Biggest surprise: Ellis Johnson's defense

In August, everybody was asking if Auburn score enough points again this season to make up for an average defense. Well, the Tigers took exception to that. The defense has played much better in Johnson's second year as coordinator. Before Saturday, they had allowed 21 or fewer points in each of the first five games, the longest such streak since 2007-08. Even in the loss, Auburn forced four turnovers and allowed only 10 points in the second half. If not for shortcomings on offense, it might have been a different game.

Room for improvement: Consistency on offense

Speaking of those shortcomings, it's been a struggle at times for Auburn's offense. They never really got going at Kansas State; they started slow against Louisiana Tech; and they turned the ball over twice on the first two plays in Saturday's loss to Mississippi State. The talent is there. The coaching is there. They've even shown glimpses of last year, but they have been way too inconsistent. To reach that level, that standard that Auburn set for itself last year, this offense needs to improve on the little things.

Biggest game of the second half: Nov. 1 at Ole Miss

Take your pick. The Iron Bowl in Tuscaloosa obviously stands out. A trip to Georgia in November will be difficult regardless of whether Todd Gurley plays. And Auburn can't overlook home games against South Carolina and Texas A&M. But the most meaningful game left on the schedule is in Oxford against Ole Miss. The Rebels are undefeated, having already beaten Alabama and Texas A&M, and a win against Auburn could make it mighty difficult to keep them out of the playoff. On the flip side, every game is a must-win now for the Tigers, and that one is no different.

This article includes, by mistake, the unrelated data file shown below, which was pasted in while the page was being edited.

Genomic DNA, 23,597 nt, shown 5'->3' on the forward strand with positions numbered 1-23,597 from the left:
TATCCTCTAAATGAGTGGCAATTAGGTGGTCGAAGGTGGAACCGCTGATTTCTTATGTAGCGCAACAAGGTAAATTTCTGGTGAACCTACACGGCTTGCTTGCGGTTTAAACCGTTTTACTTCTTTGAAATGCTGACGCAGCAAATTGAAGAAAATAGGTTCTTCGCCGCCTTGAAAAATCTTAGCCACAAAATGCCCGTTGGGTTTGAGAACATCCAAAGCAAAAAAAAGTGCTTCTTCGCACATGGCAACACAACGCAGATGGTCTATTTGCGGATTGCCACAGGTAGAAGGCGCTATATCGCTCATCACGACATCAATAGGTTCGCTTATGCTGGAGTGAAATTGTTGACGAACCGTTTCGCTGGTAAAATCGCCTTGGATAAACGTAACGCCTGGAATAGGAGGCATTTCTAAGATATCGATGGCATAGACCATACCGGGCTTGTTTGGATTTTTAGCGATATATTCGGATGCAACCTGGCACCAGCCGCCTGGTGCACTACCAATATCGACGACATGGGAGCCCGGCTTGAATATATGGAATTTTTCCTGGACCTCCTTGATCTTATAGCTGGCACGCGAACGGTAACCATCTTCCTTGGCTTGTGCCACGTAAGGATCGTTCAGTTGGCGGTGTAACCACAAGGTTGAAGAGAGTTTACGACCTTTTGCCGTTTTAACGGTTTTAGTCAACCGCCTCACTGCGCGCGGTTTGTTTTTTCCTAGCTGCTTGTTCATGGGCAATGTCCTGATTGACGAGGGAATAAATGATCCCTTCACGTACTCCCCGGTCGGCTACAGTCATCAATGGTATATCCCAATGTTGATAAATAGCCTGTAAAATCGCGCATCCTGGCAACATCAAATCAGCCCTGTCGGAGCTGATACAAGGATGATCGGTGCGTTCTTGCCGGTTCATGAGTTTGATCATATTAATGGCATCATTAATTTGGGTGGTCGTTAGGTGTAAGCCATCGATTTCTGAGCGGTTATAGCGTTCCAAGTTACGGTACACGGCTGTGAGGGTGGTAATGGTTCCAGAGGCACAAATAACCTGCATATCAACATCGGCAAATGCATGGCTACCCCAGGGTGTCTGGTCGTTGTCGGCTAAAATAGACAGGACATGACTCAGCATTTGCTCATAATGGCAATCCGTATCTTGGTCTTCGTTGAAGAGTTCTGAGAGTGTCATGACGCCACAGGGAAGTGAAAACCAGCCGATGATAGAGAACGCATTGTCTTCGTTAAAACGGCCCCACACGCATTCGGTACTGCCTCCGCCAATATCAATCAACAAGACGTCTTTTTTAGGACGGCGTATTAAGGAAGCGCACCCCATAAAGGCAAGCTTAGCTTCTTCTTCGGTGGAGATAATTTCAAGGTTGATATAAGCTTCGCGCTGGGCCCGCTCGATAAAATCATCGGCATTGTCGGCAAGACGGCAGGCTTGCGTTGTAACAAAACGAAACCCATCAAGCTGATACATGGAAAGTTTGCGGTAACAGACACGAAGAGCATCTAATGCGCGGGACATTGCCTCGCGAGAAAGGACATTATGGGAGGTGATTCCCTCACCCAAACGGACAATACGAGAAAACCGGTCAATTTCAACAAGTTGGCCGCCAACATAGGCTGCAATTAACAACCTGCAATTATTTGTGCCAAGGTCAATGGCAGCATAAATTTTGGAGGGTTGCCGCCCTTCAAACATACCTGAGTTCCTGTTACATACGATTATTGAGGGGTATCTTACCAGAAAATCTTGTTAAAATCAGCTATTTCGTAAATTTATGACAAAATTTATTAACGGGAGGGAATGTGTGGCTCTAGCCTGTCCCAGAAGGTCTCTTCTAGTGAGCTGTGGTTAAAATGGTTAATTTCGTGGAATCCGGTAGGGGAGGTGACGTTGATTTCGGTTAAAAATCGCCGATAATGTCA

Winning at Jordan-Hare Stadium has proven difficult over the years. For non-conference teams, it's proven to be almost impossible. Auburn has won 23 straight non-conference home games dating to 2007, which means San Jose State will have its hands full in the first meeting between the two teams.

Key player: WR Sammie Coates

[+] EnlargeCoates
Kevin Liles/USA TODAY SportsLook for a rebound week from Auburn's Sammie Coates against San Jose State.
Remember him? The guy who led Auburn with 42 catches for 902 yards and seven touchdowns just a season ago? Well, Coates caught just one pass Saturday for 13 yards. He was quickly forgotten with the debut of D'haquille Williams, the junior college transfer who caught nine passes for 154 yards and a touchdown against Arkansas. Coates might not be as big or as gifted as Williams, but look for him to bounce back this week, especially considering Nick Marshall will be back under center for the Tigers.

Key question: How many true freshmen will play?

San Jose State isn't as much of a pushover as, say, Florida Atlantic or Western Carolina from last year, but the Tigers should still win this one with relative ease. Assuming that's the case, it's always fun to see which true freshmen get to play. In Week 1, Tre Williams, Nick Ruffin and Stephen Roberts were the only three to land on the participation report, and all three should see the field again Saturday. Others to watch include Racean ‘Roc' Thomas, Braden Smith, Stanton Truitt and Jakell Mitchell.

Key stat: Auburn averaged 8.5 yards per play against Arkansas last week, the most against a Power Five conference opponent since 2004. – ESPN Stats & Info

What happened to Auburn's offense taking a step backwards this season? The early departures at running back and left tackle, coupled with the loss of an All-SEC freshman at guard, were supposed to make the Tigers human again. That wasn't the case Saturday. And to think, they did it with the backup quarterback playing the entire first half. The arrival of Williams helped, along with the emergence of Cameron Artis-Payne, but as long as Gus Malzahn is running the show, Auburn will have one of the more prolific offenses in the SEC.
AUBURN, Ala. -- "There goes [Chris] Davis. Davis is going to run it all the way back. Auburn’s going to win the football game. Auburn’s going to win the football game. He ran the missed field goal back. He ran it back 109 yards. They’re not going to keep them off the field tonight. Holy cow. Oh my God. Auburn wins."

That was the last play Auburn radio announcer Rod Bramblett called inside Jordan-Hare Stadium -- the infamous "Kick-Six" -- the play that beat rival Alabama in the Iron Bowl and paved the way to Atlanta for the SEC championship game.

[+] EnlargeChris Davis
AP Photo/Dave MartinChris Davis' last-second, 100-yard touchdown return won't soon be forgotten on the Plains.